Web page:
Jay Ashcroft isn't exactly a stranger to the political process. After all, his father ran for — and, numerous times, won — congressional and statewide offices during his lengthy tenure in Missouri politics.

But the son of former U.S. Attorney General John Ashcroft admitted he was a bit nervous waiting to see if he emerged victorious in a three-way GOP primary for a St. Louis County-based state Senate seat. He said his "stomach was in knots" until he found out he had won.

"It was really humbling," said Ashcroft in a telephone interview.

In November, Ashcroft will get a chance to prove his mettle in a highly competitive race for the state Senate.

The St. Louis County native works at the Ashcroft Group, a legal and consulting company run by his father. And Ashcroft, an attorney with an engineering degree, says he was inspired to run because he saw a general malaise with how politics operates in Missouri's state capitol.

"You should be able to do whatever you want to do as long as you're not hurting someone else," Ashcroft said. "And if you're not hurting someone else, why is government getting involved? And I think that's an idea that will resonate in the district."

While he hasn't run for elected office before, the Ashcroft name isn't exactly an unknown quantity in Missouri. John Ashcroft, of course, is a former Missouri auditor, attorney general, governor and U.S. senator. After losing re-election to the late Mel Carnahan in 2000, Ashcroft became attorney general under President George W. Bush.

Earlier this year, Jay Ashcroft said he wasn't always sure that he wanted to follow his father into the family business. But he said the desire to help his district was great.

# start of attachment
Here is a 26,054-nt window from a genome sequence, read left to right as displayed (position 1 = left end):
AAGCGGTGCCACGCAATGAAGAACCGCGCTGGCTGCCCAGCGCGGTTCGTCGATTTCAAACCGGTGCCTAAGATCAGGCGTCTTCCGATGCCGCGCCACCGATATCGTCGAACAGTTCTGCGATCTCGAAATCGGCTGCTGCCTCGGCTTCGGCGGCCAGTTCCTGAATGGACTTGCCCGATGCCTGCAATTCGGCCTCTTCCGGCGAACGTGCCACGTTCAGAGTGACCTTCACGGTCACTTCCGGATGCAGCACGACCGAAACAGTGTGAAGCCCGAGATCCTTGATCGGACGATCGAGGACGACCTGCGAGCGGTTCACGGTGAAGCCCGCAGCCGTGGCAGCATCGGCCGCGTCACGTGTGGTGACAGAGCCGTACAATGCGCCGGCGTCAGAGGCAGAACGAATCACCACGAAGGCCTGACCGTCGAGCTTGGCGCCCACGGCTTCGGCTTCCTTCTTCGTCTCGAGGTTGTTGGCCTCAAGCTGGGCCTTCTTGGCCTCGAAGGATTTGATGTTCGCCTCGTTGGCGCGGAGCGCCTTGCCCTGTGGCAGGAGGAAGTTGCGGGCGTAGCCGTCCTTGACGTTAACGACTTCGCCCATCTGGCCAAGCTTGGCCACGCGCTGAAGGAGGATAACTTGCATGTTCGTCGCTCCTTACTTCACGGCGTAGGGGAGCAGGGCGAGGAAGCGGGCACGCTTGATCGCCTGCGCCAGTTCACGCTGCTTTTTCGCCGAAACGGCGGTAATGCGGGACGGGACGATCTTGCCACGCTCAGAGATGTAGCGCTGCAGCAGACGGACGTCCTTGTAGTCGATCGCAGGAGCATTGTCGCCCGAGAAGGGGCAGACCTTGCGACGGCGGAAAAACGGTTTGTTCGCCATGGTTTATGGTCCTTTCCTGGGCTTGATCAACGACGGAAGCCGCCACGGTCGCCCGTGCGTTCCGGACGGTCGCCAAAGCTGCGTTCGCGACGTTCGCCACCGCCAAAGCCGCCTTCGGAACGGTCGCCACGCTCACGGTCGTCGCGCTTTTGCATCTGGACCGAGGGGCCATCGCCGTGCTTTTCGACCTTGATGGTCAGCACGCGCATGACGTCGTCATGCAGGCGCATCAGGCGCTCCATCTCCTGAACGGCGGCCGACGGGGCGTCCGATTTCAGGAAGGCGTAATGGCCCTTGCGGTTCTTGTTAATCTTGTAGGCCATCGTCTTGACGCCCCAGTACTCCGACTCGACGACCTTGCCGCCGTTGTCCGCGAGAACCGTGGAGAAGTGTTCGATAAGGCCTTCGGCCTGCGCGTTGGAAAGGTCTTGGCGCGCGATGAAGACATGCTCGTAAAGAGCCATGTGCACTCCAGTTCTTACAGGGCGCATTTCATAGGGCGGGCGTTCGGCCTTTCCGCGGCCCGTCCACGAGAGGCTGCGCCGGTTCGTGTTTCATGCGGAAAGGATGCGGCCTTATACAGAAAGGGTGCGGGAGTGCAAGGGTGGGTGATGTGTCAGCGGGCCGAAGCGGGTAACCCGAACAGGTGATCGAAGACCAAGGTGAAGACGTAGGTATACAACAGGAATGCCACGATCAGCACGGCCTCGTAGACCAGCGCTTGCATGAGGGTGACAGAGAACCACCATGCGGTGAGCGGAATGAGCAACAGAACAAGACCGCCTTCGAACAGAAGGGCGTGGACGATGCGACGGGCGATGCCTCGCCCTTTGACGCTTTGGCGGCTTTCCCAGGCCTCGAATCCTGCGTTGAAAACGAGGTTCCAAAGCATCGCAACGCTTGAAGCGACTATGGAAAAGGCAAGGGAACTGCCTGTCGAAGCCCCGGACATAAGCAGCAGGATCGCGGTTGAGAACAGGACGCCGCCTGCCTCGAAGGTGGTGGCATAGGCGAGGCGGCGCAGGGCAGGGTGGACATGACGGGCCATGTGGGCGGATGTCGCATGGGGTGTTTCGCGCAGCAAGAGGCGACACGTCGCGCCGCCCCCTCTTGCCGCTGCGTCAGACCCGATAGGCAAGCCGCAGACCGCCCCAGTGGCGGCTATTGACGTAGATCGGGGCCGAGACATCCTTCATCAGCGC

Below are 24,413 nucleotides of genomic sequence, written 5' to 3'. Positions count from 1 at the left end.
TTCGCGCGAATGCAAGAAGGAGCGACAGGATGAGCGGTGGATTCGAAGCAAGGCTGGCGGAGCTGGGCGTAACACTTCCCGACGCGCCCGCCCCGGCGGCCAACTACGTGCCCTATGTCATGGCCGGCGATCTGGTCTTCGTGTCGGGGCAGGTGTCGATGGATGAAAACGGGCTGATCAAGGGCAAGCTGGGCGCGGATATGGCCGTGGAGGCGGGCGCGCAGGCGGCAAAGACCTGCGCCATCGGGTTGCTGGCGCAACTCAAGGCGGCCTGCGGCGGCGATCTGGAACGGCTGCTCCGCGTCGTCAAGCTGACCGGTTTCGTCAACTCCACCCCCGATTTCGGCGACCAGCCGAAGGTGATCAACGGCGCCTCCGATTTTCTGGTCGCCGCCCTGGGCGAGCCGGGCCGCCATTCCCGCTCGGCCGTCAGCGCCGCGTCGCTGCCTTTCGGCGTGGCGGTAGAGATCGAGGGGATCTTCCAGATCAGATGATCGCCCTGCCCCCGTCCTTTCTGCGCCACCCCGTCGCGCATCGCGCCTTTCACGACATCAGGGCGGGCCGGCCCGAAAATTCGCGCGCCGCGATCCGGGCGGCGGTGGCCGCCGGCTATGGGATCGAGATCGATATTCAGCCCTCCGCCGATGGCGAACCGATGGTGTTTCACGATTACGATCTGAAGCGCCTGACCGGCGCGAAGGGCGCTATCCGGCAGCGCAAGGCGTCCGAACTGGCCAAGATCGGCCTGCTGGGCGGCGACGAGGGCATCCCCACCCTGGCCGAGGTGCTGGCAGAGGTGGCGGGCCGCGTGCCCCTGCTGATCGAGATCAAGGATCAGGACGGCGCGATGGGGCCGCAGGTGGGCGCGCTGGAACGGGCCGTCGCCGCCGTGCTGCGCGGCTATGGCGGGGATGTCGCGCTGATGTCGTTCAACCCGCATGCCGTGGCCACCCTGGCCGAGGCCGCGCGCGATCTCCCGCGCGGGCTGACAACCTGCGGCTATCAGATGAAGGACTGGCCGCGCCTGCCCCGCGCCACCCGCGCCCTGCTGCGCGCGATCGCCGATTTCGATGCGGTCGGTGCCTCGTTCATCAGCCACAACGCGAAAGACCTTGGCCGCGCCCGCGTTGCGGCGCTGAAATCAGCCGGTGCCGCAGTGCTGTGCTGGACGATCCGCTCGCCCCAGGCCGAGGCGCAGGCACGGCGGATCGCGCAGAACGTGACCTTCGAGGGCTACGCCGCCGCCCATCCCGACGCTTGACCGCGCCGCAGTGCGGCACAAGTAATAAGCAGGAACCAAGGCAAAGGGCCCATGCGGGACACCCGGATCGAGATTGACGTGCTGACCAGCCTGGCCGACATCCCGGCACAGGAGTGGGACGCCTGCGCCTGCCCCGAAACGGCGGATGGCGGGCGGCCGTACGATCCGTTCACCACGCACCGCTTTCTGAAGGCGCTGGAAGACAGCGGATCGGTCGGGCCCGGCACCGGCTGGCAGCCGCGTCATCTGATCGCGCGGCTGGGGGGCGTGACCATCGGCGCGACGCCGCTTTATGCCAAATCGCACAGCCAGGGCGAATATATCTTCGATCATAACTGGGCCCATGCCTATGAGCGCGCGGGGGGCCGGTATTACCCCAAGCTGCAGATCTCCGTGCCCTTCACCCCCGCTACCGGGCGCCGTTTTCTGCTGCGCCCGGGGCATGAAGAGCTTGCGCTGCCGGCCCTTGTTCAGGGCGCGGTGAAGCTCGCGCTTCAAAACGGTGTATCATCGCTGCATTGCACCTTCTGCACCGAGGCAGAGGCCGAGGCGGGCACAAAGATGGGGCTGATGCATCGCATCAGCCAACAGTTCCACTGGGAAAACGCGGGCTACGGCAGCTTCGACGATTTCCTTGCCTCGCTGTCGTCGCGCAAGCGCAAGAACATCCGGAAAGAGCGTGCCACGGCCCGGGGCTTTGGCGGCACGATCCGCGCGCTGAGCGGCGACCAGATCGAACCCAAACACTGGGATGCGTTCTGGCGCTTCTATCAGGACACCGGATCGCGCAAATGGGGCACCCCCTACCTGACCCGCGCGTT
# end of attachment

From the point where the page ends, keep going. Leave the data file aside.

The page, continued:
"It's going to be a tough race," Ashcroft said. "But it's a wonderful district. It has great opportunity, great potential for the people of the district. And I'm really excited to continue doing what I did in the primary — going out and letting people know what I think the role of government is and how I would act as their state senator and how I think that can increase their ability to live their lives the way they want to."

Indeed, Ashcroft's state Senate bid won't be easy. He's running in a district that tilts toward the Democrats.

His general election opponent, state Rep. Jill Schupp, is considered a solid fundraiser and campaigner. And it's likely Missouri Democrats will invest heavily to elect Schupp, since the seat offers one of the few chances for Democrats to win a seat currently held by a Republican. (The incumbent is not running for re-election.)

In fact, some of the state's biggest Democratic political players — including U.S. Sen. Claire McCaskill and Attorney General Chris Koster — have offered Schupp major financial and organizational assistance. And Schupp said she has been barnstorming the district while Ashcroft fought to win the primary.

"I know that the district is leaning Democratic," said Schupp, who had no Democratic opposition on Tuesday. "But I also believe, and I think that you'll find, that I have crossover appeal. I'm very proud of that and I think it's because people know that I've represented this district well."

Unlike Schupp, Ashcroft has never run for public office before and therefore has no voting record. Having a voting record can be a liability for members of the Missouri House who seek higher office because they can be attacked on it. But Schupp said Ashcroft's lack of elected experience could help her effort to win. She added, "Jay has done nothing to tell us in any way he's different from his father."

"If he came into this race with his credentials without his father's name, people would kind of laugh and say, 'Who is this guy? He hasn't done anything through his years here in support of this district,' " Schupp said. "He's really running on his father's coattails and I just think that the residents of the 24th are way too politically savvy to say we're going to fall for this kind of person with no record once again — especially when he's tied to his father."

Ashcroft scoffed at Schupp's contention. He noted that his father worked closely with a Democratic legislature during his two terms as governor.

"There's this thought that he's some, I don't know, conservative, right-wing boogeyman — put in whatever pejorative term you want," he said. "But if people look at his record, they'll see that's not who he was."

He also stressed that he is running for office — not his dad.

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